6. Illustrate ceiling height.
• Do. Have students explore possible ceiling heights. How you do this will depend on your physical space. For example, in a space with normal 7 ft. ceilings, you may have students stand on a chair and feel the ceiling, and then imagine adding a foot or two beyond. In a space with high ceilings, you might put a mark or object on the wall at a specific height (i.e. 8ft.) and have students touch it.
7. Other options for size and shape.
• Tell. “Your building does not need to be a square, nor does it need to be one of these two sizes. However, the overall dimensions of your structure must not exceed 10’ x 10’ x 13’. You are the ultimate decision maker about this project; make your decision carefully.”

### Draw, Calculate Area, Place Door: 35 Minutes

1. Draw the floorplan.
• Do. Pass out the Sensational BlackBoards or Sensational Drafting Boards, T-square rulers, and 11” x 17” paper.
• Students Do. Direct students to measure and draw the floor plan for their houses where 1 foot = 1 inch. Students should label these distances on their drawings, and use a T-square for any 90-degree angles. If students wish to label where furniture or other equipment will go during this time, that is encouraged once they have the floorplan outline drawn accurately. Students should either label these objects or create a key to indicate what objects are shown.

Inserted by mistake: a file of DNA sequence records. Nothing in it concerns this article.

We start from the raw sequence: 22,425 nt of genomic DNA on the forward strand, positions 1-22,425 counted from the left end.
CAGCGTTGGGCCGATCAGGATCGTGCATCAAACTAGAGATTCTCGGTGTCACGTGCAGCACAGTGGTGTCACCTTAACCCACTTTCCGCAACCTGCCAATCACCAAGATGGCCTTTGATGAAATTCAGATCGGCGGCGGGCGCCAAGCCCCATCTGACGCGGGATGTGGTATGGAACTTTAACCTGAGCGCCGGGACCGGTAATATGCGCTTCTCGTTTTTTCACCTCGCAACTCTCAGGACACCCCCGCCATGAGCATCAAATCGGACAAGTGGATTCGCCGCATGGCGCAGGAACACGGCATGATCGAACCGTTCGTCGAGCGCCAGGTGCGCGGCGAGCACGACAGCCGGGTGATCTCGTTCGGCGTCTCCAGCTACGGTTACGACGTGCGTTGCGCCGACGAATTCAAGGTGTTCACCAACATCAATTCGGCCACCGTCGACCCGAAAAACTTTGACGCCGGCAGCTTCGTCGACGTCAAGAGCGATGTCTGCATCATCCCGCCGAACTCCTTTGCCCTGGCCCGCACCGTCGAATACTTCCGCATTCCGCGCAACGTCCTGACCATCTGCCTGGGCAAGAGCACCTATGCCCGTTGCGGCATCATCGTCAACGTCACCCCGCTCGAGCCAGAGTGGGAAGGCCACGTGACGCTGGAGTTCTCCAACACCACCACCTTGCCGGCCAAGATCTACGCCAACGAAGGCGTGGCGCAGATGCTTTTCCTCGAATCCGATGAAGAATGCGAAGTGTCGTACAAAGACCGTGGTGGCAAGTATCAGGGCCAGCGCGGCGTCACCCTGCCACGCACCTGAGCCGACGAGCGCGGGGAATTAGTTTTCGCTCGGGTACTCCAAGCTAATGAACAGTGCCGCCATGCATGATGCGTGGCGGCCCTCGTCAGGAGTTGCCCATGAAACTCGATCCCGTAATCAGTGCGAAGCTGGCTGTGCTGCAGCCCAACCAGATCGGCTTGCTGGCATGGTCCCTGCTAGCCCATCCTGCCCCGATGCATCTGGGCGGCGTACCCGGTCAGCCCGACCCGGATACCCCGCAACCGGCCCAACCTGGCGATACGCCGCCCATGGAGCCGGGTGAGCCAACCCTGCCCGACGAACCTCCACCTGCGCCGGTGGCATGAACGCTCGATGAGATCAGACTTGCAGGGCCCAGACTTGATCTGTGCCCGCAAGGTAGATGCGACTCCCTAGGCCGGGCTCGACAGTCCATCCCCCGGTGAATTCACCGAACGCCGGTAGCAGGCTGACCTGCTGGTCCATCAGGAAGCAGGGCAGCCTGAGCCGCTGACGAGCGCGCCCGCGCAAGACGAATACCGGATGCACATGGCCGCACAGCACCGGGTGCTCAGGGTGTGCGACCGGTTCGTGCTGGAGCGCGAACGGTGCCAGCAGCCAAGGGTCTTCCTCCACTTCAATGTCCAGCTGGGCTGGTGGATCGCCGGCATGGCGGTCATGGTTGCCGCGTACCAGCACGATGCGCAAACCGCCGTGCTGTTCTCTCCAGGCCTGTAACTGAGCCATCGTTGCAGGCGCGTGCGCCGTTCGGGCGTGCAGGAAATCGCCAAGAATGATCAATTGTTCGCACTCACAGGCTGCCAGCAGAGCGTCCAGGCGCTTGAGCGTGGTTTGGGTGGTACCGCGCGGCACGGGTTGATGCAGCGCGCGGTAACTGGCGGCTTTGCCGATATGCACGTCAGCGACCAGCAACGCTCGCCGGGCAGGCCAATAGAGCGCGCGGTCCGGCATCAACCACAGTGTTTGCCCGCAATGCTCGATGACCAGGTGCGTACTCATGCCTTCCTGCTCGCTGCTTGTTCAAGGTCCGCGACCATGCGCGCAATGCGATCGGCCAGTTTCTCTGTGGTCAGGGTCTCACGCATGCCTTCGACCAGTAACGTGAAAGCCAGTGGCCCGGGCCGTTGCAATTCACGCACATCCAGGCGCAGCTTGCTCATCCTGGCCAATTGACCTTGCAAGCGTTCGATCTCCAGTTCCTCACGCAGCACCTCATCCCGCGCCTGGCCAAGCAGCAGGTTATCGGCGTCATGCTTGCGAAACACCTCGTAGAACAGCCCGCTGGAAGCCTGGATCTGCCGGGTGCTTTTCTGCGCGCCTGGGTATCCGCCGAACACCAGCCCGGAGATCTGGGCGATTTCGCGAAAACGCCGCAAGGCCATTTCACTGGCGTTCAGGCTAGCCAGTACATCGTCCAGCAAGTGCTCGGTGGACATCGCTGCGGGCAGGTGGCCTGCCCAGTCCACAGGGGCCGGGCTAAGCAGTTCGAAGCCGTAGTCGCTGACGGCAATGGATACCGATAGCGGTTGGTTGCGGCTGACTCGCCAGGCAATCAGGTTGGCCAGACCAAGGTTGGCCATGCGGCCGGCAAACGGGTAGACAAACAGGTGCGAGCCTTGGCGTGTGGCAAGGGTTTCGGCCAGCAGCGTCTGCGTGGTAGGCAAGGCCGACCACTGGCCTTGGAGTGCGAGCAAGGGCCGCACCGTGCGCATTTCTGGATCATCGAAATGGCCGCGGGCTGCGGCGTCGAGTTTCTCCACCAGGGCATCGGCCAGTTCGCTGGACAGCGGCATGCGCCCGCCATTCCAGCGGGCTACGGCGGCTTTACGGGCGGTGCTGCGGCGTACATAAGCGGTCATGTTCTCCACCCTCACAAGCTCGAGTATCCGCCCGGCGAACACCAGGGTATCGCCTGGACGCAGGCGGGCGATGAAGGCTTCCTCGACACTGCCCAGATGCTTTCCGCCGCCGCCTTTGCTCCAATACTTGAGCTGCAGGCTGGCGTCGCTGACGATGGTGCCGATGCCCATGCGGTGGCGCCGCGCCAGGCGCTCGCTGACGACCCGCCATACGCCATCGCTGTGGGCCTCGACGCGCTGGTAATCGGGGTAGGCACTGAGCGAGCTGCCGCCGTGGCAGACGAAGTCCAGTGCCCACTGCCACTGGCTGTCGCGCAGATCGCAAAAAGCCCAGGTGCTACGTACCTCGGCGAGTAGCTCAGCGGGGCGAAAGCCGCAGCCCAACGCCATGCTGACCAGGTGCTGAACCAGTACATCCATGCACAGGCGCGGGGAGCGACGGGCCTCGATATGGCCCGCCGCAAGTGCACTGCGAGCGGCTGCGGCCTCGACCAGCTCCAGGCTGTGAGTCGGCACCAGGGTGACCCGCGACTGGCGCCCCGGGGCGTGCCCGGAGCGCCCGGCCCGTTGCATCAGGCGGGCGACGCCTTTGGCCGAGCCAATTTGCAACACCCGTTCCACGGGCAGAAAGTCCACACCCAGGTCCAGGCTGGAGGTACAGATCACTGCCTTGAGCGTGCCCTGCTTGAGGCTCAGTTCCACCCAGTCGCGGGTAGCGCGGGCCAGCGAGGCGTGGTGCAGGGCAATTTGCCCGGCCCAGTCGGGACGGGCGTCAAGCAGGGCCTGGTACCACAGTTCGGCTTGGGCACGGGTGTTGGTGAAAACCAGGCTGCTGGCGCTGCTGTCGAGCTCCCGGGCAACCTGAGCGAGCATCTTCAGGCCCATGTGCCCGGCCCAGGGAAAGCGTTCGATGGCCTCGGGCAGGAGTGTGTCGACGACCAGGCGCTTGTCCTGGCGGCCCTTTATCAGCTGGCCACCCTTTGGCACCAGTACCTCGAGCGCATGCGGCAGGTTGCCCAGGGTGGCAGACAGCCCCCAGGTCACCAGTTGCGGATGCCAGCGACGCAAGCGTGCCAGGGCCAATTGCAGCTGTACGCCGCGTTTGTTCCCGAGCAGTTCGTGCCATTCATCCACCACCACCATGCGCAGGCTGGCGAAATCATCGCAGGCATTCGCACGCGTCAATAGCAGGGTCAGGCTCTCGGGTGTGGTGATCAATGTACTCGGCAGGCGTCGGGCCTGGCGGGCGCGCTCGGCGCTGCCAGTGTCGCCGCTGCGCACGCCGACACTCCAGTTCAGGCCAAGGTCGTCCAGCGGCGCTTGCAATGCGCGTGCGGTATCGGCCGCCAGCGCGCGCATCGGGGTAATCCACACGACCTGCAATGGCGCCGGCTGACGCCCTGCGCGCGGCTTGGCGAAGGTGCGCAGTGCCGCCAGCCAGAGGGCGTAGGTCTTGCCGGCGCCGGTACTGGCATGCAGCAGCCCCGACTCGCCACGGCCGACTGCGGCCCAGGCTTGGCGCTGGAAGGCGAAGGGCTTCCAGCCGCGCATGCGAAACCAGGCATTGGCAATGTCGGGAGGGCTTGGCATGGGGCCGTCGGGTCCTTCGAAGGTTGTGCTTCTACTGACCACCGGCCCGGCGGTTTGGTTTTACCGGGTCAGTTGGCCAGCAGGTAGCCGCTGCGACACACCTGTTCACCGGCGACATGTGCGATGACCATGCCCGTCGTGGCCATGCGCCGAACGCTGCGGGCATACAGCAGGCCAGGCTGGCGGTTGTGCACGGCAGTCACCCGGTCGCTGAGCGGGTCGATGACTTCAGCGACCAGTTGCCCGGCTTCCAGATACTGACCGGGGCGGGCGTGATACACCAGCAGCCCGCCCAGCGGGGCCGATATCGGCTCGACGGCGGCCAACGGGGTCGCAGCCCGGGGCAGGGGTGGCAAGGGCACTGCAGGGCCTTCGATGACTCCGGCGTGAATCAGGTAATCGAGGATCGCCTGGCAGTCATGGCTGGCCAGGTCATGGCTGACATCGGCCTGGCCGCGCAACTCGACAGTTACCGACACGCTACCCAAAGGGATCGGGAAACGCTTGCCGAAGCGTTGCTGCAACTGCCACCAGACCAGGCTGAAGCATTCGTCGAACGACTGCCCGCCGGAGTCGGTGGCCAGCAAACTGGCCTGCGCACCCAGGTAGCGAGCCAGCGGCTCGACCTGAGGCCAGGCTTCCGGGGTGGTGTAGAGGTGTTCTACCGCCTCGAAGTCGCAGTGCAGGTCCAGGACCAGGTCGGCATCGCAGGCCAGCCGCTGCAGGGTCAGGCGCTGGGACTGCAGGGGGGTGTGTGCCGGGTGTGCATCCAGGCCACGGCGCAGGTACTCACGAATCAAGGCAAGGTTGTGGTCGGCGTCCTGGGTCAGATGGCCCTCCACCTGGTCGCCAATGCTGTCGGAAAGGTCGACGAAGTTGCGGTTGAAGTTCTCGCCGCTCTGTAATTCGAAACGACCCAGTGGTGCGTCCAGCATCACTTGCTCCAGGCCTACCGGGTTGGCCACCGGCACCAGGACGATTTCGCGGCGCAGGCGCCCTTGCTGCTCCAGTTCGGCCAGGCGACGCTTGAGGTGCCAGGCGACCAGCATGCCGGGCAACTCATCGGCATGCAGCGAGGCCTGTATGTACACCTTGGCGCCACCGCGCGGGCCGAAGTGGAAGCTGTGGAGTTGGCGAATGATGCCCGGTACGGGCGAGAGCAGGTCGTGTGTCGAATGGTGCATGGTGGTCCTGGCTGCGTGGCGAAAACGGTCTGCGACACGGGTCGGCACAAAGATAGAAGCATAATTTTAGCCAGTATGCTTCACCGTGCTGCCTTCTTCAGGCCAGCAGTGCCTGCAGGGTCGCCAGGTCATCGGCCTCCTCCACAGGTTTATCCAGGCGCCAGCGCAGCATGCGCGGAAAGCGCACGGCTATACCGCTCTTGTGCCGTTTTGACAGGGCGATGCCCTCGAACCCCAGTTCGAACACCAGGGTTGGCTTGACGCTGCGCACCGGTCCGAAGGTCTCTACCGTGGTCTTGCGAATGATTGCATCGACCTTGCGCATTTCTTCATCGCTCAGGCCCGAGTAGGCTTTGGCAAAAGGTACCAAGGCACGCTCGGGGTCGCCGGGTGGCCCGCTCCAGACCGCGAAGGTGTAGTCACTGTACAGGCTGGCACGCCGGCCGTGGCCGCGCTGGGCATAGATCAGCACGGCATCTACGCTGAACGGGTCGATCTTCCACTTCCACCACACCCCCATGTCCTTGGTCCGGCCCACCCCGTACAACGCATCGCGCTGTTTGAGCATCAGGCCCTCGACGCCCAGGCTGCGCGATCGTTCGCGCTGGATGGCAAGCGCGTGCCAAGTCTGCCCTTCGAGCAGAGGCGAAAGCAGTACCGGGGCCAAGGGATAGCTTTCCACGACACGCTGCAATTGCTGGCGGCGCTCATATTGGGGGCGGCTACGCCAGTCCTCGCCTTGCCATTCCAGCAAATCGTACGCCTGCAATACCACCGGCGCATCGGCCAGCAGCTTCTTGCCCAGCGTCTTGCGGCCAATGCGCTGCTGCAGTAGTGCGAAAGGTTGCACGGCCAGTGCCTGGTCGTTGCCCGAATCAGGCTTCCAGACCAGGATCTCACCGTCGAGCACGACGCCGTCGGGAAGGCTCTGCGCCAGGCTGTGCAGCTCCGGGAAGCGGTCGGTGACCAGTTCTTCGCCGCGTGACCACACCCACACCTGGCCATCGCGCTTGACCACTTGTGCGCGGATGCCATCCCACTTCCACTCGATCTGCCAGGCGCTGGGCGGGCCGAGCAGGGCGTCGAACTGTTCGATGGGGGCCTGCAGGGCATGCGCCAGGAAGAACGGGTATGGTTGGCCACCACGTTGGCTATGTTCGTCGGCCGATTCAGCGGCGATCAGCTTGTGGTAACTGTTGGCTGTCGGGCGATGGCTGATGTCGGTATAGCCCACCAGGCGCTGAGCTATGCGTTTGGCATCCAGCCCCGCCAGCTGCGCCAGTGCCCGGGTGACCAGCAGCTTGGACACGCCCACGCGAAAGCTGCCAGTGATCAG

• Do. Instructor may need to show students how to tape paper to drafting board, place and use T-square and triangles, or hold and use writing utensils.
2. Calculate area of floor plan.
• Tell. “Next you must calculate the area of the floorplan and record it on your paper. Can anyone tell me how to calculate the area of a rectangle?” For a rectangle, this is length by width. “For other shapes, breaking the shapes into rectangles or triangles and calculating their areas and adding them up is typically the way to go.” (This is called a composite area approach.) “Go ahead and calculate the area of your floor plan using your chosen dimensions.”
• Note: Help any students that have non-rectangular floorplans.
3. Monitor calculations.